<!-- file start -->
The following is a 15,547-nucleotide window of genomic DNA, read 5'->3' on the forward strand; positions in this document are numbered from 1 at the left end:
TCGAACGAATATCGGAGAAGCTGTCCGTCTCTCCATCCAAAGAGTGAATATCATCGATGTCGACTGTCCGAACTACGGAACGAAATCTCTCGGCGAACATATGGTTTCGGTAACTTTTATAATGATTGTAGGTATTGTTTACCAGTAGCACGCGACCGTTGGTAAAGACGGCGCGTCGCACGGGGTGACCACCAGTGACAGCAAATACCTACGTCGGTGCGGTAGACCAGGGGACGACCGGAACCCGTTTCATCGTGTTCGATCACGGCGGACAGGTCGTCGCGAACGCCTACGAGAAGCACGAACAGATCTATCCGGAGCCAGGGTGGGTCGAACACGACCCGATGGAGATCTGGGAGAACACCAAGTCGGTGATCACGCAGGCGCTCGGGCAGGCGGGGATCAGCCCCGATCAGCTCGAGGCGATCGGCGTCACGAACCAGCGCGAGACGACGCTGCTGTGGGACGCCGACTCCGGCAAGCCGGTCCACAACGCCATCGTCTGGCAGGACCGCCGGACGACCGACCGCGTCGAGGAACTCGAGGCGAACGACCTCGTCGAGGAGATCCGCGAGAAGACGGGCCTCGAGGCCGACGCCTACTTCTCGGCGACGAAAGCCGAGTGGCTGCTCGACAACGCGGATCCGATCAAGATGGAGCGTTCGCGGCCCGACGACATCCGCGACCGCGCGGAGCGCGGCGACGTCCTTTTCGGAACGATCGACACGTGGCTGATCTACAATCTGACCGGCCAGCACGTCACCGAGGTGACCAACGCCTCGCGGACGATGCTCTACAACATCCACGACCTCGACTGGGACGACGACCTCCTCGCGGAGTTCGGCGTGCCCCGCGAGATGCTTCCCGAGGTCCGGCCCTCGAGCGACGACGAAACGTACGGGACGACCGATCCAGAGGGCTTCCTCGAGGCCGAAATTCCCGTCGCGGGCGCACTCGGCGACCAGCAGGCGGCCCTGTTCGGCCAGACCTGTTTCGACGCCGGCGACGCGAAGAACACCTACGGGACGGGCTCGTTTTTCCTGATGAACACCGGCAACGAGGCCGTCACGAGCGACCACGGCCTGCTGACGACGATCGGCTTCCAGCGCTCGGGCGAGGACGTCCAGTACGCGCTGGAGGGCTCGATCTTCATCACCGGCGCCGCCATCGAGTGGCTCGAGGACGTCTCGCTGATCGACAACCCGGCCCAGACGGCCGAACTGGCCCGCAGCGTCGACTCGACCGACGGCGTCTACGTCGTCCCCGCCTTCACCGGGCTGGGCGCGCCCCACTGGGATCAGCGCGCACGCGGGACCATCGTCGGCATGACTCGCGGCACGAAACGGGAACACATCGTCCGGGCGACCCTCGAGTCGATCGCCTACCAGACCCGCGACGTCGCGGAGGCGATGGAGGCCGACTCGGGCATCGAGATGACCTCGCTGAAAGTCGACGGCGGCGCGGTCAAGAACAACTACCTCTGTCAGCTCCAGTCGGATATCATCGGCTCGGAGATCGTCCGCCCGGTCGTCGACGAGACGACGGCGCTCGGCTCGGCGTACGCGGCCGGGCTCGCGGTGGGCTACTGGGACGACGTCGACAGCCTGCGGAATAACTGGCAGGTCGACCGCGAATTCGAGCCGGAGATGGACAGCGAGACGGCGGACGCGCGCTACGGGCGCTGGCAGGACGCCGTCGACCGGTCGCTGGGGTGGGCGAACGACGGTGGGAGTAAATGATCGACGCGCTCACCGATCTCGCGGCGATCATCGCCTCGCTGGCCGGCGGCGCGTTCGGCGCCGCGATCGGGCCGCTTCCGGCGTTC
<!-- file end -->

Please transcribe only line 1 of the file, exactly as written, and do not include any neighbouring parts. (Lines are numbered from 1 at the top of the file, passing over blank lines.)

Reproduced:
The following is a 15,547-nucleotide window of genomic DNA, read 5'->3' on the forward strand; positions in this document are numbered from 1 at the left end: